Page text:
I truly believe that your subscription site for the essays was an invaluable resources and acted as a comparator for me- to understand what the examiners wanted – before that my essays were not to the standard – being a foreign student – this was a gem to have to act as a guide

I found the MEE Module to be super helpful – the sheer repetition of reviewing the law applied to the facts with analysis helped me figure out how to structure essays, the detail needed in analysis, and what the right answers were. I went through so many essays

The MEE Issue Spotting outline was helpful for identifying issues and did not take a significant amount of time, allowing me to study simultaneusly for the MBE.

Hearing it read out loud to me with the mp3s was big too.

The MP3s are great when I am tired of reading

I need the soothing voice of your automated mp3.

Your MEE outline was helpful. I did not have much time. Without it I would have bombed today’s MEE.

I had about a two to three hour drive to the location of the bar exam. So, I downloaded from your website the MP3s and listened during my drive. This actually helped a lot as I really took in the material I listened to in the car. I would highly recommend doing this for any one using your website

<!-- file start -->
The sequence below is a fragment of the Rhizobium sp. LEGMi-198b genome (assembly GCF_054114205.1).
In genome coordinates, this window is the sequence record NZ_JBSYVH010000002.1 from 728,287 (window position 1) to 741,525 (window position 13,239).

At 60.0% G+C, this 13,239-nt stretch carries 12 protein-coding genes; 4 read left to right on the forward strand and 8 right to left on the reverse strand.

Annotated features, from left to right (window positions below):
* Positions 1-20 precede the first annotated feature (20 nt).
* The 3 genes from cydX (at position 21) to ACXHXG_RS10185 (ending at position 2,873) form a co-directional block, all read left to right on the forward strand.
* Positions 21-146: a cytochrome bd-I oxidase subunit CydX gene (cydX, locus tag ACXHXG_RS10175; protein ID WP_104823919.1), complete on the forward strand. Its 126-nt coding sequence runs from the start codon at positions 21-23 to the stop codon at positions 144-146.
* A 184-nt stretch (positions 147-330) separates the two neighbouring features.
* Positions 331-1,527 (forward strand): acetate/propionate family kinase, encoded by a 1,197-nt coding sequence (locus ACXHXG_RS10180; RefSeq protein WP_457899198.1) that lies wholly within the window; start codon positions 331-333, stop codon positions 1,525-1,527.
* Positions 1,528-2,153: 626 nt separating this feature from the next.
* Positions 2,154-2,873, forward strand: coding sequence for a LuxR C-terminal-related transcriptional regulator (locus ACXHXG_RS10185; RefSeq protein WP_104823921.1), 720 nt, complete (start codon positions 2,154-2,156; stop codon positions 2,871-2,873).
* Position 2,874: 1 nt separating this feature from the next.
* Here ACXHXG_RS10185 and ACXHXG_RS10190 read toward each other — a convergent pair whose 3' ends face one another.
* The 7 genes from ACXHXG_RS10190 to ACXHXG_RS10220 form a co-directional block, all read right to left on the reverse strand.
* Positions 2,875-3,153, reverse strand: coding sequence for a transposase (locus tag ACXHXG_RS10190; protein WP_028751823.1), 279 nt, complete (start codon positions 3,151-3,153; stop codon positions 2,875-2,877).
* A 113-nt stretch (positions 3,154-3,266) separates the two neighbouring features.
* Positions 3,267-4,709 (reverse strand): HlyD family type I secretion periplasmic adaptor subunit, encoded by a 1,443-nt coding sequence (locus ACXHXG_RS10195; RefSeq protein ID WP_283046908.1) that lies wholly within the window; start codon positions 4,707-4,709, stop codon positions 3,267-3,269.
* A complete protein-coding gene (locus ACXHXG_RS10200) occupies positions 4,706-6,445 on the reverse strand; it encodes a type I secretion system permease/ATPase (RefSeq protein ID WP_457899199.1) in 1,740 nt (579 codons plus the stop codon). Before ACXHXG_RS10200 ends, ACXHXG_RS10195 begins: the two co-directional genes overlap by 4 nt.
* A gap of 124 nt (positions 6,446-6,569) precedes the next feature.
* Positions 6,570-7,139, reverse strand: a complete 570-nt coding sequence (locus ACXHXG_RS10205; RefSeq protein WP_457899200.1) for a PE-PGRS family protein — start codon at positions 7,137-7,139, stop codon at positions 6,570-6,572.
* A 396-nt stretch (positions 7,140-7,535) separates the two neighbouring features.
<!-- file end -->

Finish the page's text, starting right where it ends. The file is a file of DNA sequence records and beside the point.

Perhaps a general tip for test takers would just be to read MPT sample essays for occassional bed-time reading.

I cant thank you enough! I just want to say I passed the NY bar exam! and i whole heartedly believe i wouldnt have done it without your materials. I got a low MBE score of 129.5 so i’m guessing the essays must have helped me out. I went through almost every essay in the past 10 years all thanks to the way you had them organized esp through the audio versions. Thanks again!

The only thing that helped me pass the bar was the Seperac essays. This was my fourth time taking the UBE bar exam (beginning July 2016). In July 2017, I got a 263 with an MBE score of 139. I never finished the MPTs on any of my bar exams. My friend failed the bar her first try and told me she used Seperac for the essays. The ONLY reason I passed the bar was because of my membership to your MEE database. Even with a score of 289, I only completed one MPT. Like I said, I never could master the MPT and this administration had a very weird MPT with no case law. I literally didn’t do the second MPT. My score really came from the MEE using your data base and also the issue spotting files.